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PLoS One. 2009;4(4):e5259. doi: 10.1371/journal.pone.0005259. Epub 2009 Apr 16.

Glucose-6-phosphate dehydrogenase deficiency in an endemic area for malaria in Manaus: a cross-sectional survey in the Brazilian Amazon.

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University of the State of Amazonas, Manaus, Amazonas, Brazil.



There is a paucity of information regarding glucose-6-phosphate dehydrogenase (G6PD) deficiency in endemic areas for malaria in Latin America.


This study determined the prevalence of the G6PD deficiency in 200 male non-consanguineous individuals residing in the Ismail Aziz Community, on the outskirts of Manaus (Brazilian Amazon). Six individuals (3%) were deficient using the qualitative Brewer's test. Gel electrophoresis showed that five of these patients were G6PD A(-). The deficiency was not associated with the ethnic origin (P = 0.571). In a multivariate logistic regression analysis, G6PD deficiency protected against three or more episodes of malaria (P = 0.049), independently of the age, and was associated with a history of jaundice (P = 0.020) and need of blood transfusion (P = 0.045) during previous treatment for malarial infection, independently of the age and the previous malarial exposure.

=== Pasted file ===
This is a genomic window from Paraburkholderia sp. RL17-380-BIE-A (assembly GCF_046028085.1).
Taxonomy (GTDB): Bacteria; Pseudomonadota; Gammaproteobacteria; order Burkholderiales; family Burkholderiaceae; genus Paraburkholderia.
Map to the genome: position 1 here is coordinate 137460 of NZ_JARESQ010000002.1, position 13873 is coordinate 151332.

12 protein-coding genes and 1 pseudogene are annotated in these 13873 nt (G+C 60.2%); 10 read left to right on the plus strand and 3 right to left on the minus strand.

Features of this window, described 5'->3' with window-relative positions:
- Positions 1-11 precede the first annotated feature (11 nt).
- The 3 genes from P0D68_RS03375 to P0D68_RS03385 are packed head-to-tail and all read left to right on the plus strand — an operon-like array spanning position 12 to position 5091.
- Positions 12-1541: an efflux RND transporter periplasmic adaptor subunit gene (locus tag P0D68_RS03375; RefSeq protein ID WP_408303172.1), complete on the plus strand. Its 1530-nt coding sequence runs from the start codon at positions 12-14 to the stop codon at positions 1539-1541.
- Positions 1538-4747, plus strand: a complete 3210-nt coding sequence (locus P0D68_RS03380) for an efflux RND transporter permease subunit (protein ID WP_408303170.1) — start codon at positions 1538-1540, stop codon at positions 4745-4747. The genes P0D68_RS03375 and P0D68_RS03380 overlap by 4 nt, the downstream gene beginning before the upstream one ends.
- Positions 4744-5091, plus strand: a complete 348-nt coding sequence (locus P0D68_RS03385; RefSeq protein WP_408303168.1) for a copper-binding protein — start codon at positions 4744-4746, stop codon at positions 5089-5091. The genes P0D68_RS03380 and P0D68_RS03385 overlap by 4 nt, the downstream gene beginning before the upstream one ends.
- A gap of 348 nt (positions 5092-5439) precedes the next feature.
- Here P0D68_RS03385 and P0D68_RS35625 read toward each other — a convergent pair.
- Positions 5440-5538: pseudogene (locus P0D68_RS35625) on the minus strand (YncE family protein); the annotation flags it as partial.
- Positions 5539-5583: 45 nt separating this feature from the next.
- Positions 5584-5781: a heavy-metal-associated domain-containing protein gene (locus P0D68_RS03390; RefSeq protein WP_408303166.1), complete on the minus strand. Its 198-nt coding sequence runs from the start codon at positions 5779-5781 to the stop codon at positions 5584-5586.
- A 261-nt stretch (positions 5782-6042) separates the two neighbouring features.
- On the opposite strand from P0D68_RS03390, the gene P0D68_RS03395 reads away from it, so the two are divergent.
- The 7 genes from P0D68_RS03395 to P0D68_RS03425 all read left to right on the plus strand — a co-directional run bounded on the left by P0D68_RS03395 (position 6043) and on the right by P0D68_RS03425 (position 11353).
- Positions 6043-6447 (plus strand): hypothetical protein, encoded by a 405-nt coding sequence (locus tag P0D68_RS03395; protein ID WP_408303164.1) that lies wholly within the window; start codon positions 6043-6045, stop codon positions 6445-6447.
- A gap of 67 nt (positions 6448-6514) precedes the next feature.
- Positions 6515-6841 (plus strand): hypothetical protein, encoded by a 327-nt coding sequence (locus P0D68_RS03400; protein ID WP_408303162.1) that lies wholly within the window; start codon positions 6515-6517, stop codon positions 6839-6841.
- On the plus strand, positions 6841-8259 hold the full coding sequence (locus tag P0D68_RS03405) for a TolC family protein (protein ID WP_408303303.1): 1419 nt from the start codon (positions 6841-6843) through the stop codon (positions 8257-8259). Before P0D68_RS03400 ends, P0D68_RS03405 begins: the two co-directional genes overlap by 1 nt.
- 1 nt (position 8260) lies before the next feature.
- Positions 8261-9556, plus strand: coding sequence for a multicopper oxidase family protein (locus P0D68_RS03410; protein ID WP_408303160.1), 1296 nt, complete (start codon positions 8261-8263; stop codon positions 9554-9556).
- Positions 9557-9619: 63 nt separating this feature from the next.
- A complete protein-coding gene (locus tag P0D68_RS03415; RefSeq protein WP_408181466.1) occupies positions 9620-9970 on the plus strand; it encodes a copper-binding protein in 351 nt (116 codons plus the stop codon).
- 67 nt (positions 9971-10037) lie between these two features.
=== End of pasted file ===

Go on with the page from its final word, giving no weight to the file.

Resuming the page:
The frequency of G6PD deficiency was similar to other studies performed in Brazil and the finding of a predominant G6PD A(-) variant will help the clinical management of patients with drug-induced haemolysis. The history of jaundice and blood transfusion during previous malarial infection may trigger the screening of patients for G6PD deficiency. The apparent protection against multiple malarial infections in an area primarily endemic for Plasmodium vivax needs further investigation.

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